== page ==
11 Things You Didn't Know Were Non-Recyclable
We’re all about the blue bin at EcoVibe. But we know that recycling can be a headache when it’s not clear what can and cannot be recycled.
That’s why we wanted to put a list together of common household items that can’t be easily recycled, with suggestions on what to do with them instead. Have a look – there might be a few you wouldn’t expect…
1. Pizza Boxes
Grease and cheese - along with whatever topping you added for that post-pub indulgence - make pizza boxes unrecyclable. Once the cardboard’s been dirtied, that’s it. You could always recycle the uncontaminated parts of the box. But we prefer making an old pizza box into a flower bed! Just add soil to the base and plant it in a free bed. In time, the cardboard will compost, too!
2. Cereal Packets
Some cereal packets have a plastic outer coating, making them difficult to recycle. The classic option of cutting eye-holes in the box and turning it into a desperate last-minute Halloween mask is too easy. Next time, why not combine with toilet roll tubing and some elastic bands to make a guitar? You could give it to one of the kids. Or you could be a bedroom-mirror guitar hero… again.
3. Wire Hangers
You can’t recycle wire hangers in most places. This means you have two options. The first is taking them to your local dry cleaners. It’s unlikely they’ll turn down free hangers. The second is a world of craft and upcycling possibility! You could fashion a wreath for your front door, a tool for dredging bird baths, a new drying rack for your sink… you’re just going to take them to the dry cleaners, aren’t you?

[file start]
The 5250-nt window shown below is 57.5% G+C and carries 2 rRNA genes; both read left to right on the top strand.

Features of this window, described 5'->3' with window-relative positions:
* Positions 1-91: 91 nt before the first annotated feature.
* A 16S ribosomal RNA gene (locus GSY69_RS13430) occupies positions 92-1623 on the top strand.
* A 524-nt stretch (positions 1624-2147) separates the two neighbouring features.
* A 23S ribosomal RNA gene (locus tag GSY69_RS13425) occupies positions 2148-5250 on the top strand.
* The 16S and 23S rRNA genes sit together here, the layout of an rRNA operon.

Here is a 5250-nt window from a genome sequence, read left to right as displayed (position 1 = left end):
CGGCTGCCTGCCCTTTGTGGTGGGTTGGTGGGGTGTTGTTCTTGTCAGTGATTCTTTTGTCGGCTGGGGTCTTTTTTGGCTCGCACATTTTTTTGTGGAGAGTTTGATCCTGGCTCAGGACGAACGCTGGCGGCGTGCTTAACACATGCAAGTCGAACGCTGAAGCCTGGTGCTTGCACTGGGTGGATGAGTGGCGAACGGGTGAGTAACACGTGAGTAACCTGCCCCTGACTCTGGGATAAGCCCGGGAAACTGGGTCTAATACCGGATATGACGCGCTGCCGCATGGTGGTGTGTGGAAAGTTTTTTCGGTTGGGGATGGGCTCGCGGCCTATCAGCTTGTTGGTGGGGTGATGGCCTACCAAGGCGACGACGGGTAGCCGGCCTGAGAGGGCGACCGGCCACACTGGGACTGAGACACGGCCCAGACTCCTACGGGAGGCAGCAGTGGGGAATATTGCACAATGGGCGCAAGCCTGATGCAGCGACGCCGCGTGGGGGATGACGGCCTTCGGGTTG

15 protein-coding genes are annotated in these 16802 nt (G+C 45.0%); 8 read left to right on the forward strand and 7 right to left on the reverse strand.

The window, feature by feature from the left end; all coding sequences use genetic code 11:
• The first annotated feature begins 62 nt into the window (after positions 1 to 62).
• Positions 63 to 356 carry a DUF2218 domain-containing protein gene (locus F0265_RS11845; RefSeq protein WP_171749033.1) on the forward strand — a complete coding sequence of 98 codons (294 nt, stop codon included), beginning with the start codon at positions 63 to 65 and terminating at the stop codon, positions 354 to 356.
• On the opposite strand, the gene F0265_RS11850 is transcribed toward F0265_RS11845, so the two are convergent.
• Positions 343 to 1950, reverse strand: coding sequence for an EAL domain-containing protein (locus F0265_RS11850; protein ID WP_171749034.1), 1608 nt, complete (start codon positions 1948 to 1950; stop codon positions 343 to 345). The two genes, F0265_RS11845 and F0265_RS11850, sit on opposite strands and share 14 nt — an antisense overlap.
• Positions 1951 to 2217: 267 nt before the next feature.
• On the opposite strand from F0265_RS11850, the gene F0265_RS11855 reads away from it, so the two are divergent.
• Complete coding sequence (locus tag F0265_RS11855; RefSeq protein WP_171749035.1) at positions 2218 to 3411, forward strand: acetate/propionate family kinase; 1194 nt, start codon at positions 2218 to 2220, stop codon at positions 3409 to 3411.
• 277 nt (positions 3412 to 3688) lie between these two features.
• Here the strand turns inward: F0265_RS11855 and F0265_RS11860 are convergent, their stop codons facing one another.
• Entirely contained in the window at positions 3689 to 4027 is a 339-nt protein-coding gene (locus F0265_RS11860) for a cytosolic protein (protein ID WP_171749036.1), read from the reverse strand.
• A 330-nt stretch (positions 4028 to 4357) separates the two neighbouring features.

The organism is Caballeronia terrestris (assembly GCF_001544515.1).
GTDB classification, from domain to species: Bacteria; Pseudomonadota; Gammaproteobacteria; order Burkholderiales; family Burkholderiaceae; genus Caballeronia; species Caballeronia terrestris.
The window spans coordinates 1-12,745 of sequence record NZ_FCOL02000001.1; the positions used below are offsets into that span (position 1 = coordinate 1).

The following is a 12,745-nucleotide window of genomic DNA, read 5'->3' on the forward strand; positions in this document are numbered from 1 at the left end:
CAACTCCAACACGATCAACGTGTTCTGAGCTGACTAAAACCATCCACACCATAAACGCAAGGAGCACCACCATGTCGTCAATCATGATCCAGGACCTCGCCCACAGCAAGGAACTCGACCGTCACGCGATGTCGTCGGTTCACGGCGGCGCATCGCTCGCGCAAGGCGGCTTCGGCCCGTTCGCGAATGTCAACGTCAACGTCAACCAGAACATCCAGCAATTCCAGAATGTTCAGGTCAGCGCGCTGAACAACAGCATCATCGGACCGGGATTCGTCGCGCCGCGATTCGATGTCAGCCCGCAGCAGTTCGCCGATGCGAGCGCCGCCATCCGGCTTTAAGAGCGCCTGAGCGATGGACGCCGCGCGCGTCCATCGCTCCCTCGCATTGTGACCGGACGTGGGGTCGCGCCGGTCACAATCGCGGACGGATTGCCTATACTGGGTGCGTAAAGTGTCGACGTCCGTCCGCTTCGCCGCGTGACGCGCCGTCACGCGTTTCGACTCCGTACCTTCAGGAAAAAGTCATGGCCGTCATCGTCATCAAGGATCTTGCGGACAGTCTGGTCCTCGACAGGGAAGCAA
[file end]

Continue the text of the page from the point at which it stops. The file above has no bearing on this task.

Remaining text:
Mirror, mirror on the wall – who is the least recyclable of all? Well, there are other contenders. But most household glass can’t be recycled, including mirrors. It’s hard to know immediately what to do with a broken mirror other than curse the coming years of bad luck and sweep it into the bin. We suggest saving the shards to make a beautiful mosaic – but be careful of sharp edges!
5. Post-it Notes
Sorry, we lied. Post-its can be recycled. BUT (and it’s a big one), not every recycling plant will accept post-it notes. The problem is with the adhesive. It must be chemically removed prior to recycling, and not every facility has the right equipment. Not to worry – let’s make origami! There are many creative things you can do with sticky-notes. Trying your hand at paper folding is just one.
6. Wine Glasses
… Why would you want to get rid of a wine glass? Okay, maybe it’s broken. Be more careful next time. There are a few things you can do with your old glass to save it from landfill. If the stem’s intact, attach a teacup to the top for some kitschy kitchen crockery. If the stem’s broken, use the glass as a bell jar for cupcakes.
7. Coffee Cups
Coffee cups are lined with plastic to insulate and prevent dripping. Sadly, this means they cannot be recycled. It’s also hard to think of what else to do with them. We suggest cutting them out altogether and replacing them with a reusable alternative.
8. Crisp Packets
Crisp packets are lined with a combination of foil and plastic that will not break down. There’s also no way of being able to recycle them. They can, however, be made into great little keyrings. Put an empty packet of crisps in the oven for a couple of minutes and watch it shrink. It’s pretty satisfying. The result is a tiny, hardened packet that will keep its branding and design. Punch a hole in it and voila! A new keyring.
Broken ceramics are no good for the recycling official. What you’re better off doing is smashing them up into little pieces and using them as gravel or drainage for flower beds!
10. Brightly Coloured Paper
Fluorescent or brightly coloured paper spoils other paper types when they’re being recycled. But as every primary school pupil will know, bright paper is fantastic for all sorts of crafts. Why not give the paper to your kid (if you have one)? Let their imagination run riot on a rainy day along with dried macaroni, glitter and PVA glue. Sorted.
Knives, forks and spoons are not recyclable. But they can make excellent coat hangers when they’re past their best. Just Uri Geller them – either with your mind or some elbow grease – to detach the heads from the handles. From there you can drill them into the back of a door or wardrobe to provide an additional coat hanger. Forks are the best for this, but knives and spoons will also work a treat.